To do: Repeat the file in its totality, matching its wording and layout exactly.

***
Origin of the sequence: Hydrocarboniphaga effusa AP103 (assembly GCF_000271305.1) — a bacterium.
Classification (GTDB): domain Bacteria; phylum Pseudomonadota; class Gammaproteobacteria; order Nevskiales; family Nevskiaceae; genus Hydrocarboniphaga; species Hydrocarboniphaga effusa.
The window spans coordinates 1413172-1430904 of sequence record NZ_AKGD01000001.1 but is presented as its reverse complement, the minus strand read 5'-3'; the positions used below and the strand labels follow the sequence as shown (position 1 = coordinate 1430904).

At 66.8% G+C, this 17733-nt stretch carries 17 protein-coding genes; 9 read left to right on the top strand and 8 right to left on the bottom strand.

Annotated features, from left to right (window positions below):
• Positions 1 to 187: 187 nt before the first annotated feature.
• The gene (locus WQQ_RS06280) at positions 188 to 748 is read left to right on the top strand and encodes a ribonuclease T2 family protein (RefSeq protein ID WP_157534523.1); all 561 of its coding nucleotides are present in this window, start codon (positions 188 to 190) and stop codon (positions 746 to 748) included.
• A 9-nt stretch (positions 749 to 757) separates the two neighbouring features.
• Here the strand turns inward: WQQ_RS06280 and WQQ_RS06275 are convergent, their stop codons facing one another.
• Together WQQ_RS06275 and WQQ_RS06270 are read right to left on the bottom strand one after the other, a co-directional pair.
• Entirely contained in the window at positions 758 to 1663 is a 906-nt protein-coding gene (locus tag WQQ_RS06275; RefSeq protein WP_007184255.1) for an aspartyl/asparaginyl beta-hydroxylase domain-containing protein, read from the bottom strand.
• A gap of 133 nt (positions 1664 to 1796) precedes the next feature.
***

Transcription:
Origin of the sequence: Hydrocarboniphaga effusa AP103 (assembly GCF_000271305.1) — a bacterium.
Classification (GTDB): domain Bacteria; phylum Pseudomonadota; class Gammaproteobacteria; order Nevskiales; family Nevskiaceae; genus Hydrocarboniphaga; species Hydrocarboniphaga effusa.
The window spans coordinates 1413172-1430904 of sequence record NZ_AKGD01000001.1 but is presented as its reverse complement, the minus strand read 5'-3'; the positions used below and the strand labels follow the sequence as shown (position 1 = coordinate 1430904).

At 66.8% G+C, this 17733-nt stretch carries 17 protein-coding genes; 9 read left to right on the top strand and 8 right to left on the bottom strand.

Annotated features, from left to right (window positions below):
• Positions 1 to 187: 187 nt before the first annotated feature.
• The gene (locus WQQ_RS06280) at positions 188 to 748 is read left to right on the top strand and encodes a ribonuclease T2 family protein (RefSeq protein ID WP_157534523.1); all 561 of its coding nucleotides are present in this window, start codon (positions 188 to 190) and stop codon (positions 746 to 748) included.
• A 9-nt stretch (positions 749 to 757) separates the two neighbouring features.
• Here the strand turns inward: WQQ_RS06280 and WQQ_RS06275 are convergent, their stop codons facing one another.
• Together WQQ_RS06275 and WQQ_RS06270 are read right to left on the bottom strand one after the other, a co-directional pair.
• Entirely contained in the window at positions 758 to 1663 is a 906-nt protein-coding gene (locus tag WQQ_RS06275; RefSeq protein WP_007184255.1) for an aspartyl/asparaginyl beta-hydroxylase domain-containing protein, read from the bottom strand.
• A gap of 133 nt (positions 1664 to 1796) precedes the next feature.